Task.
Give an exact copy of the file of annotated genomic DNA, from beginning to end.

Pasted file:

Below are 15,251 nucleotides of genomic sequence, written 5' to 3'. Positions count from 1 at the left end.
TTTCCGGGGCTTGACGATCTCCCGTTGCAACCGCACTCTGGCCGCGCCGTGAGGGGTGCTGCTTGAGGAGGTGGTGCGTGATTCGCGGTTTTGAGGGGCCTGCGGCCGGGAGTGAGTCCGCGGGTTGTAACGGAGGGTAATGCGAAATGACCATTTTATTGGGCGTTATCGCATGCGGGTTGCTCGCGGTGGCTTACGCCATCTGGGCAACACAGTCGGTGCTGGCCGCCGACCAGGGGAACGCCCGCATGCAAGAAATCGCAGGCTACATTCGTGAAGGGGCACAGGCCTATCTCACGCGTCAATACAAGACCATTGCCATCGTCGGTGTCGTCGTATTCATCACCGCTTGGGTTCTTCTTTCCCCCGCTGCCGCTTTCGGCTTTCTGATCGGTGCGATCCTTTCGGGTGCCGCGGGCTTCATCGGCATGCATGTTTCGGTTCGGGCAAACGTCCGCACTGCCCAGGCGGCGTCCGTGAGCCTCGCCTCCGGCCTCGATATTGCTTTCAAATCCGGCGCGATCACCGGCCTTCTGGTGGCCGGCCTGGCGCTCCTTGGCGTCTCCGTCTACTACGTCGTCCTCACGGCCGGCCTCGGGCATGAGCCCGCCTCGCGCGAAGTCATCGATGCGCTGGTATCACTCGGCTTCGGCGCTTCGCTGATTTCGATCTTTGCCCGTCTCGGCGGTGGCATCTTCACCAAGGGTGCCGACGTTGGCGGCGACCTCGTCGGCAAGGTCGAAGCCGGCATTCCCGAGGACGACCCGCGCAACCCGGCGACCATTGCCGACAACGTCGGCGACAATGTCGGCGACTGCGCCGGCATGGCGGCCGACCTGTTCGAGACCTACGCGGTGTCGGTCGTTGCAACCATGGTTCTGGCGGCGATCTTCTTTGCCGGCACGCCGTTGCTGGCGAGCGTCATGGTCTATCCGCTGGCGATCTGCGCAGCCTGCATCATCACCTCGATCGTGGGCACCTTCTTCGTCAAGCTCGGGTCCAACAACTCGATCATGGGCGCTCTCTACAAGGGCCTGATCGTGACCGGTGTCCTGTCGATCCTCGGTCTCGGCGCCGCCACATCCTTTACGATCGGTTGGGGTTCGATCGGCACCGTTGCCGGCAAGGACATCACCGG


Below are 15,251 nucleotides of genomic sequence, written 5' to 3'. Positions count from 1 at the left end.
TTTCCGGGGCTTGACGATCTCCCGTTGCAACCGCACTCTGGCCGCGCCGTGAGGGGTGCTGCTTGAGGAGGTGGTGCGTGATTCGCGGTTTTGAGGGGCCTGCGGCCGGGAGTGAGTCCGCGGGTTGTAACGGAGGGTAATGCGAAATGACCATTTTATTGGGCGTTATCGCATGCGGGTTGCTCGCGGTGGCTTACGCCATCTGGGCAACACAGTCGGTGCTGGCCGCCGACCAGGGGAACGCCCGCATGCAAGAAATCGCAGGCTACATTCGTGAAGGGGCACAGGCCTATCTCACGCGTCAATACAAGACCATTGCCATCGTCGGTGTCGTCGTATTCATCACCGCTTGGGTTCTTCTTTCCCCCGCTGCCGCTTTCGGCTTTCTGATCGGTGCGATCCTTTCGGGTGCCGCGGGCTTCATCGGCATGCATGTTTCGGTTCGGGCAAACGTCCGCACTGCCCAGGCGGCGTCCGTGAGCCTCGCCTCCGGCCTCGATATTGCTTTCAAATCCGGCGCGATCACCGGCCTTCTGGTGGCCGGCCTGGCGCTCCTTGGCGTCTCCGTCTACTACGTCGTCCTCACGGCCGGCCTCGGGCATGAGCCCGCCTCGCGCGAAGTCATCGATGCGCTGGTATCACTCGGCTTCGGCGCTTCGCTGATTTCGATCTTTGCCCGTCTCGGCGGTGGCATCTTCACCAAGGGTGCCGACGTTGGCGGCGACCTCGTCGGCAAGGTCGAAGCCGGCATTCCCGAGGACGACCCGCGCAACCCGGCGACCATTGCCGACAACGTCGGCGACAATGTCGGCGACTGCGCCGGCATGGCGGCCGACCTGTTCGAGACCTACGCGGTGTCGGTCGTTGCAACCATGGTTCTGGCGGCGATCTTCTTTGCCGGCACGCCGTTGCTGGCGAGCGTCATGGTCTATCCGCTGGCGATCTGCGCAGCCTGCATCATCACCTCGATCGTGGGCACCTTCTTCGTCAAGCTCGGGTCCAACAACTCGATCATGGGCGCTCTCTACAAGGGCCTGATCGTGACCGGTGTCCTGTCGATCCTCGGTCTCGGCGCCGCCACATCCTTTACGATCGGTTGGGGTTCGATCGGCACCGTTGCCGGCAAGGACATCACCGG